This summer of 2015 was unseasonably hot in the Cognac region of France. It was one that is almost reminiscent of the heat wave that affected much of Europe back in 2003, except that it was thankfully punctuated by frequent heavy rainfall that helped ameliorate the stifling heat.
Now this kind of weather may be familiar to those of us who live in the tropics, but for any temperate region that grows grapes for winemaking it can be disaster. Heightened temperatures not only greatly accelerate the ripening of grapes but also dehydrate them, forcing growers to start their harvest earlier than usual. In fact, this summer the 1,000-odd growers in Cognac that work with the house of Rémy Martin kicked into gear on 10 September, harvesting their precious crop about a week or two earlier than usual so that the grapes maintained their acidity.
It starts with the grape
These, of course, are the growers whose vineyards supply the grapes that become the wine from which the house of Rémy Martin distils into the clear spirit known as eau de vie – literally “water of life” in French – which is then aged in French oak barrels to later be blended into cognac. Rémy Martin’s cellar master and master blender Baptiste Loiseau spends an inordinate amount of time talking to growers to ensure that their quality meets the house’s exacting standards. He sits with them to understand their challenges, and brings their reports back to the laboratory so that the boffins can look for solutions.
“Some people think that the quality of grapes doesn’t matter because it is ultimately distilled into eau de vie,” says Baptiste Loiseau, Rémy Martin’s cellar master and master blender. “They have to understand that distilling concentrates the flaws if the quality of the wine is compromised.” Essentially, rubbish in, rubbish out.
Cognac native Baptiste Loiseau may be Rémy Martin’s youngest-ever cellar master at the age of 34 – he took over Pierrette Trichet in 2014 as the venerated cognac house’s fifth cellar master – but he knows what he’s talking about. After all Loiseau is a trained agronomist who travelled through the vineyards of France, South Africa and New Zealand to learn about grapes before joining Rémy Martin in 2007. His grandparents, too, were horticulturists who inspired his love for nature and his respect for the people who cultivate the soil.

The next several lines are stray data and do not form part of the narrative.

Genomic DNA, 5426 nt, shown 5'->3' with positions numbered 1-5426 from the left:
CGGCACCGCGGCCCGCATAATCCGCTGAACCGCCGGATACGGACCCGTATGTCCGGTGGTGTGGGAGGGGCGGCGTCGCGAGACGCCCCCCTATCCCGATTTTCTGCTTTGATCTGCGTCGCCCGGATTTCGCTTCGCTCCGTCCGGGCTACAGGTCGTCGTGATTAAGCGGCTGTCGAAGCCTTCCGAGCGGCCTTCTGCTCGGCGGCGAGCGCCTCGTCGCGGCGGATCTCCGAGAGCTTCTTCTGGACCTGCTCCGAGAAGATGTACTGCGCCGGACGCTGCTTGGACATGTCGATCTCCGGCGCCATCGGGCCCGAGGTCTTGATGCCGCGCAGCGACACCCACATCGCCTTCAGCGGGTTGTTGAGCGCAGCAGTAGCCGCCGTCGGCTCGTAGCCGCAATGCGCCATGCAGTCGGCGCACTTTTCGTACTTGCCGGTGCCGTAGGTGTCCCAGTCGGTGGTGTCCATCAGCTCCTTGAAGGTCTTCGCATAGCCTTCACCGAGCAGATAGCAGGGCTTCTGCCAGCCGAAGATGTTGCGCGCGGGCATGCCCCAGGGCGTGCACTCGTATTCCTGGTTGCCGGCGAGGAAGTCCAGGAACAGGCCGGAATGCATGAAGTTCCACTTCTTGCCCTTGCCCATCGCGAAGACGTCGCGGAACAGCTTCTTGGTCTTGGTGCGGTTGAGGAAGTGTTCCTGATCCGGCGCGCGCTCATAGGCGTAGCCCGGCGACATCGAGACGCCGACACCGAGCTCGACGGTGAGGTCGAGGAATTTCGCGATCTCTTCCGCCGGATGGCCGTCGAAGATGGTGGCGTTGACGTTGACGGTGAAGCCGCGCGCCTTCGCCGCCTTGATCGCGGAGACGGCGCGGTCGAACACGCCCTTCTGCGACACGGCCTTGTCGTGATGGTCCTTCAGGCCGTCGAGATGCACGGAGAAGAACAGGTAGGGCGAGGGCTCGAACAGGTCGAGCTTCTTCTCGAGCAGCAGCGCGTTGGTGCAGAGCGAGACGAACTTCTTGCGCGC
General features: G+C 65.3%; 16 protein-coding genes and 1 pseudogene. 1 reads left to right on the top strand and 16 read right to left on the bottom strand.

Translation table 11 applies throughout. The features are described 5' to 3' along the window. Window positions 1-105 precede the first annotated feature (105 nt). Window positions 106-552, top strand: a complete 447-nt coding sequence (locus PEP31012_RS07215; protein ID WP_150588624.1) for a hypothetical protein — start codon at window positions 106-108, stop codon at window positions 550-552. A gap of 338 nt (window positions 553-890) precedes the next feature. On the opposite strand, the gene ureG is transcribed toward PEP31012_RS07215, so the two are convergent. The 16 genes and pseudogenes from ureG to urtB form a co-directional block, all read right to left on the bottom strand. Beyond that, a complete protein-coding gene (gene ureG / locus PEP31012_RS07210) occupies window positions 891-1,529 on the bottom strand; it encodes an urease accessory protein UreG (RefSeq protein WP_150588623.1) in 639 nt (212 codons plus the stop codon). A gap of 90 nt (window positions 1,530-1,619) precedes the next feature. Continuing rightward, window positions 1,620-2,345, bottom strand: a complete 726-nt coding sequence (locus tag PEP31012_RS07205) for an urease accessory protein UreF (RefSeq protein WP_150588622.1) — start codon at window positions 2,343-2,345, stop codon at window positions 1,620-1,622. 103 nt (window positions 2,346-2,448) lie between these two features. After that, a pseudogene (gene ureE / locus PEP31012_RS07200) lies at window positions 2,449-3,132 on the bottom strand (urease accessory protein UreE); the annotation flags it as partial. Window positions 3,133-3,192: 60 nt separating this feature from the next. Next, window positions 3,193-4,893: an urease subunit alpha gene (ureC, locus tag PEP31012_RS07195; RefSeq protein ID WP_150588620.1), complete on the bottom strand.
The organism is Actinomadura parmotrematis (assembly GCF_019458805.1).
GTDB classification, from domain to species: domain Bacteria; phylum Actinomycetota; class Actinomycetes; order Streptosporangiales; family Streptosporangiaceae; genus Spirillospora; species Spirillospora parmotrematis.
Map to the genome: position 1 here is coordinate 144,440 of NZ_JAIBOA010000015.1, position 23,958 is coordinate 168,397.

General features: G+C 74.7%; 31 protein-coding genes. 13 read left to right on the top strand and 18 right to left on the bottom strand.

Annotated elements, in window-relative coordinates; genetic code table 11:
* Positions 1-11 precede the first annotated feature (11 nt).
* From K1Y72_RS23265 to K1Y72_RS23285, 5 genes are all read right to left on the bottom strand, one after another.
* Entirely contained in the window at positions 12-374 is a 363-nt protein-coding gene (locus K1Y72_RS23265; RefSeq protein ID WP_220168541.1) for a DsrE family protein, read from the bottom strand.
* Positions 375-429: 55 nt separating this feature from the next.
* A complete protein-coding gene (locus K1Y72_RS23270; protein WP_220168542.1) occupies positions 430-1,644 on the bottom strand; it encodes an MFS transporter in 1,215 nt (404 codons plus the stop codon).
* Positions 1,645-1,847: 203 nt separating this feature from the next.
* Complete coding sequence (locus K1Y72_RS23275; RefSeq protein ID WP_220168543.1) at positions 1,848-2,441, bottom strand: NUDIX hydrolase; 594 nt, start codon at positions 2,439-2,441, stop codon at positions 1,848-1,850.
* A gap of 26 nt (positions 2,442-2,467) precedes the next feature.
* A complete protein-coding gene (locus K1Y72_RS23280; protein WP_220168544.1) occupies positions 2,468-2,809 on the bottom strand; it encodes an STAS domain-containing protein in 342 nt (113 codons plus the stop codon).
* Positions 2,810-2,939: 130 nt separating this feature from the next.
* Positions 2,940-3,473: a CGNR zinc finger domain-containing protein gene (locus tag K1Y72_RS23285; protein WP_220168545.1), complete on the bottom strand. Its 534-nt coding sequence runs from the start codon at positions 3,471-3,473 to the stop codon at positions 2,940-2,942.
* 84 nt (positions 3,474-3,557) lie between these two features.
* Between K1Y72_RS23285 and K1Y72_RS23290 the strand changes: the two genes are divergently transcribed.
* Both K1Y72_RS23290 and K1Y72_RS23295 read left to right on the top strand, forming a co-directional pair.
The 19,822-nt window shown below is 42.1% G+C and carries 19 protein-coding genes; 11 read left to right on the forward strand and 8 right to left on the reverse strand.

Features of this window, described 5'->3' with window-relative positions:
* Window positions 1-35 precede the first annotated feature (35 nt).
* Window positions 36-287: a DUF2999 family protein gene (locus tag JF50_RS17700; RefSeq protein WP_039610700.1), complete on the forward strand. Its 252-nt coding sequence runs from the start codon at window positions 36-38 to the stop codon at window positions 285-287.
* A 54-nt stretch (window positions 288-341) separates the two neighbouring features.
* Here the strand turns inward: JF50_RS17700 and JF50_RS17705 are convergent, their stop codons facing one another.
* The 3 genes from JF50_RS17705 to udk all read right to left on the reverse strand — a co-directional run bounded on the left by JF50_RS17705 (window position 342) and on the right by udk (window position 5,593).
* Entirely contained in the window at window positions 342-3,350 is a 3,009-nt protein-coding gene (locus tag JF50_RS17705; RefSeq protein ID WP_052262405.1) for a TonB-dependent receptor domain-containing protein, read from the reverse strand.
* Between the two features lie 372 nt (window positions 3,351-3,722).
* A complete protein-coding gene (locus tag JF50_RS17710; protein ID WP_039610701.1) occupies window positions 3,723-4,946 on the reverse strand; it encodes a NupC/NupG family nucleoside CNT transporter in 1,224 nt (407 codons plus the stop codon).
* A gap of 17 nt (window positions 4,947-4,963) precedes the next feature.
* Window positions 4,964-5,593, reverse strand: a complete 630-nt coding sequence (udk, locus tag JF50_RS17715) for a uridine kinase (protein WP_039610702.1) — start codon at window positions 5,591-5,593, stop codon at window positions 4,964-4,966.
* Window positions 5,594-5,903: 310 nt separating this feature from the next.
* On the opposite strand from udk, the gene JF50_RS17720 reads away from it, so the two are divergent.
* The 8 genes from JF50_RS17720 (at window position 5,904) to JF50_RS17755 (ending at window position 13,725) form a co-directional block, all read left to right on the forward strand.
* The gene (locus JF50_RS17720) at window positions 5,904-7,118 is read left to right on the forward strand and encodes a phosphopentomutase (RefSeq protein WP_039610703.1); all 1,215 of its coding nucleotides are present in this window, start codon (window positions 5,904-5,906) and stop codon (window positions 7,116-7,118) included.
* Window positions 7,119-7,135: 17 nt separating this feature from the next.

Baptiste Loiseau was officially appointed on April 10, 2014 at a ceremony in Cognac, in the heart of the terroir, as the fifth in a trusted line of cellar masters going back almost a century – with André Renaud, André Giraud, Georges Clot and then Pierrette Trichet before him – to being a new chapter that will continue the spirit and tradition of the House of Rémy Martin.
It’s the same reason why Loiseau also regularly invites the growers back to the distillery to taste the eau de vie that their grapes have been distilled into. These tastings, which normally take two hours per session, see the growers sit in with the master blender and his team to sample the eau de vie. The attendees appraise each sample both neat as well as half watered, and write down their tasting notes (in the recent past it was pen on paper, but now they’ve moved to using tablet devices). In particular they’re looking for fruity notes in the spirit such as pear, peach and tropical lychee.